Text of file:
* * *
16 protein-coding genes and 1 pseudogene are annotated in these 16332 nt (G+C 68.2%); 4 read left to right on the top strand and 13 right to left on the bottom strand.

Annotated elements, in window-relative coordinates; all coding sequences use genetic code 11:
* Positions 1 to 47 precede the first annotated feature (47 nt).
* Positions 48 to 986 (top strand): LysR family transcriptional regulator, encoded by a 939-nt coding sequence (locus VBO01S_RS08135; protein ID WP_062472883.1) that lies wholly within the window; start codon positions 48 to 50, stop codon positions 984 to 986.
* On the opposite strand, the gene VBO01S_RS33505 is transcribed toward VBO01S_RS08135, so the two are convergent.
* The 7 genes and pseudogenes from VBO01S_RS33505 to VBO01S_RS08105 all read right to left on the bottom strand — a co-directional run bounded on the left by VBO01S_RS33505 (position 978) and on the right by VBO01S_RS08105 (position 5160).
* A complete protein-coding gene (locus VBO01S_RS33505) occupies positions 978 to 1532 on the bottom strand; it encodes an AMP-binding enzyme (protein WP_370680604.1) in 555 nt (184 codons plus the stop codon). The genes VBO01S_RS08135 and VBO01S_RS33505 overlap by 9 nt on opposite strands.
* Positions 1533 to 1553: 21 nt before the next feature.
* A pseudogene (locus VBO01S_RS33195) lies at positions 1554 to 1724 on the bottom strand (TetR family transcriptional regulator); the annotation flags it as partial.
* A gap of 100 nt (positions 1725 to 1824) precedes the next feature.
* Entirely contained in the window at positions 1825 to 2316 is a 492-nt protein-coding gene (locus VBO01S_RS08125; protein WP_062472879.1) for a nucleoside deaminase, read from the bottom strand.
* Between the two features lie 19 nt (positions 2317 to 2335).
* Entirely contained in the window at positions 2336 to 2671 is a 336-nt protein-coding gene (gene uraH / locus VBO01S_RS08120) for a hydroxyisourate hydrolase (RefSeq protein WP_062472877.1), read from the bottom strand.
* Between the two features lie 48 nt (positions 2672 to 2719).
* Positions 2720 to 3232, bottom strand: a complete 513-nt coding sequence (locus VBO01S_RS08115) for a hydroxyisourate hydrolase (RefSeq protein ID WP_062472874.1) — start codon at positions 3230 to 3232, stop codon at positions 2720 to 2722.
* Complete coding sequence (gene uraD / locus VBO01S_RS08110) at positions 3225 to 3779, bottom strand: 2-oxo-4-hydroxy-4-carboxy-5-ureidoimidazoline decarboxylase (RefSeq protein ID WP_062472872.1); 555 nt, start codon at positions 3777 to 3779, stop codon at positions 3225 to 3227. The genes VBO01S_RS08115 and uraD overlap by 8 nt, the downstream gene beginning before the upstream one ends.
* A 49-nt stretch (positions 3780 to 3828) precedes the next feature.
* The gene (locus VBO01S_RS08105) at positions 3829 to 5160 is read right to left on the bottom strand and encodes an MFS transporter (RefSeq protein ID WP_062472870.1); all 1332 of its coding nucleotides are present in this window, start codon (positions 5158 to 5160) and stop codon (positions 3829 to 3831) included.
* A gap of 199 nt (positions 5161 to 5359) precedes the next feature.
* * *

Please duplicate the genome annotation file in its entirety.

16 protein-coding genes and 1 pseudogene are annotated in these 16332 nt (G+C 68.2%); 4 read left to right on the top strand and 13 right to left on the bottom strand.

Annotated elements, in window-relative coordinates; all coding sequences use genetic code 11:
* Positions 1 to 47 precede the first annotated feature (47 nt).
* Positions 48 to 986 (top strand): LysR family transcriptional regulator, encoded by a 939-nt coding sequence (locus VBO01S_RS08135; protein ID WP_062472883.1) that lies wholly within the window; start codon positions 48 to 50, stop codon positions 984 to 986.
* On the opposite strand, the gene VBO01S_RS33505 is transcribed toward VBO01S_RS08135, so the two are convergent.
* The 7 genes and pseudogenes from VBO01S_RS33505 to VBO01S_RS08105 all read right to left on the bottom strand — a co-directional run bounded on the left by VBO01S_RS33505 (position 978) and on the right by VBO01S_RS08105 (position 5160).
* A complete protein-coding gene (locus VBO01S_RS33505) occupies positions 978 to 1532 on the bottom strand; it encodes an AMP-binding enzyme (protein WP_370680604.1) in 555 nt (184 codons plus the stop codon). The genes VBO01S_RS08135 and VBO01S_RS33505 overlap by 9 nt on opposite strands.
* Positions 1533 to 1553: 21 nt before the next feature.
* A pseudogene (locus VBO01S_RS33195) lies at positions 1554 to 1724 on the bottom strand (TetR family transcriptional regulator); the annotation flags it as partial.
* A gap of 100 nt (positions 1725 to 1824) precedes the next feature.
* Entirely contained in the window at positions 1825 to 2316 is a 492-nt protein-coding gene (locus VBO01S_RS08125; protein WP_062472879.1) for a nucleoside deaminase, read from the bottom strand.
* Between the two features lie 19 nt (positions 2317 to 2335).
* Entirely contained in the window at positions 2336 to 2671 is a 336-nt protein-coding gene (gene uraH / locus VBO01S_RS08120) for a hydroxyisourate hydrolase (RefSeq protein WP_062472877.1), read from the bottom strand.
* Between the two features lie 48 nt (positions 2672 to 2719).
* Positions 2720 to 3232, bottom strand: a complete 513-nt coding sequence (locus VBO01S_RS08115) for a hydroxyisourate hydrolase (RefSeq protein ID WP_062472874.1) — start codon at positions 3230 to 3232, stop codon at positions 2720 to 2722.
* Complete coding sequence (gene uraD / locus VBO01S_RS08110) at positions 3225 to 3779, bottom strand: 2-oxo-4-hydroxy-4-carboxy-5-ureidoimidazoline decarboxylase (RefSeq protein ID WP_062472872.1); 555 nt, start codon at positions 3777 to 3779, stop codon at positions 3225 to 3227. The genes VBO01S_RS08115 and uraD overlap by 8 nt, the downstream gene beginning before the upstream one ends.
* A 49-nt stretch (positions 3780 to 3828) precedes the next feature.
* The gene (locus VBO01S_RS08105) at positions 3829 to 5160 is read right to left on the bottom strand and encodes an MFS transporter (RefSeq protein ID WP_062472870.1); all 1332 of its coding nucleotides are present in this window, start codon (positions 5158 to 5160) and stop codon (positions 3829 to 3831) included.
* A gap of 199 nt (positions 5161 to 5359) precedes the next feature.